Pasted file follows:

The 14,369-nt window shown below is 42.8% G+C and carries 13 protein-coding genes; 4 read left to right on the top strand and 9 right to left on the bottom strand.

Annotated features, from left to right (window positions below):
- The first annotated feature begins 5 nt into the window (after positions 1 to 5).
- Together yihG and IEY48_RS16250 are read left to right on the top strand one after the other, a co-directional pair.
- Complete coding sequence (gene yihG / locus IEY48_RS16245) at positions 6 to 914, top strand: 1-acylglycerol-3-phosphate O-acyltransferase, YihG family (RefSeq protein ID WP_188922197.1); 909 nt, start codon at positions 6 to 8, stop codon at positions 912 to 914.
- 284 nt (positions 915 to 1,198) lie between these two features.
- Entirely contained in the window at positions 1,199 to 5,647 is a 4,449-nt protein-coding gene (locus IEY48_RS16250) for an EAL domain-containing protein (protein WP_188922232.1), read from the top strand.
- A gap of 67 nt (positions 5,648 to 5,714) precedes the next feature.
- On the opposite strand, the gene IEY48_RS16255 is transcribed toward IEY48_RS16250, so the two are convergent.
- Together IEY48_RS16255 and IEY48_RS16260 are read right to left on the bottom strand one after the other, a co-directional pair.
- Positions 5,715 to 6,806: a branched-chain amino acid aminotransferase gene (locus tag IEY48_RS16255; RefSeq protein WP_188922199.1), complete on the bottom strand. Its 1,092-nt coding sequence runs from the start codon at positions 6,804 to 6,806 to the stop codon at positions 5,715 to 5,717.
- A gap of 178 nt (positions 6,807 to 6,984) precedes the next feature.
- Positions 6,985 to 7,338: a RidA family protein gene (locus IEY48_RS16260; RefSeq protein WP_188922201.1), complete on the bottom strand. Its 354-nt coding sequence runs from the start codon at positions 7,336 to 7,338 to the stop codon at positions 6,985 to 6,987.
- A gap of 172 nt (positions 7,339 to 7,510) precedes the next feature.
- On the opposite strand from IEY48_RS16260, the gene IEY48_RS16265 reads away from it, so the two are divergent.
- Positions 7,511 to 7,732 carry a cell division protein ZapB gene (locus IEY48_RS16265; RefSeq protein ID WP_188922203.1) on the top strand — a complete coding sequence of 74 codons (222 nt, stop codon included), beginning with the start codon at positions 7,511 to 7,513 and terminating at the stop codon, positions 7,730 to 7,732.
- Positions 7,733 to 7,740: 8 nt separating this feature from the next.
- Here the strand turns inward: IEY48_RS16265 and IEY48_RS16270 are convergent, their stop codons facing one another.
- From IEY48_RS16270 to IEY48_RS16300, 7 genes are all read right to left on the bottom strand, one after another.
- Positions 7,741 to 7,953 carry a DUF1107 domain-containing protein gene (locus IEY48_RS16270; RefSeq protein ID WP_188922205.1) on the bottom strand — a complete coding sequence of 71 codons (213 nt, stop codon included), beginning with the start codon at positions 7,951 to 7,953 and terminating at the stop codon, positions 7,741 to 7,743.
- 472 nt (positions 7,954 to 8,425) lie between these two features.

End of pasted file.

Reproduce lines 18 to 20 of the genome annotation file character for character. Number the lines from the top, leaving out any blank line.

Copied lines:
- Here the strand turns inward: IEY48_RS16265 and IEY48_RS16270 are convergent, their stop codons facing one another.
- From IEY48_RS16270 to IEY48_RS16300, 7 genes are all read right to left on the bottom strand, one after another.
- Positions 7,741 to 7,953 carry a DUF1107 domain-containing protein gene (locus IEY48_RS16270; RefSeq protein ID WP_188922205.1) on the bottom strand — a complete coding sequence of 71 codons (213 nt, stop codon included), beginning with the start codon at positions 7,951 to 7,953 and terminating at the stop codon, positions 7,741 to 7,743.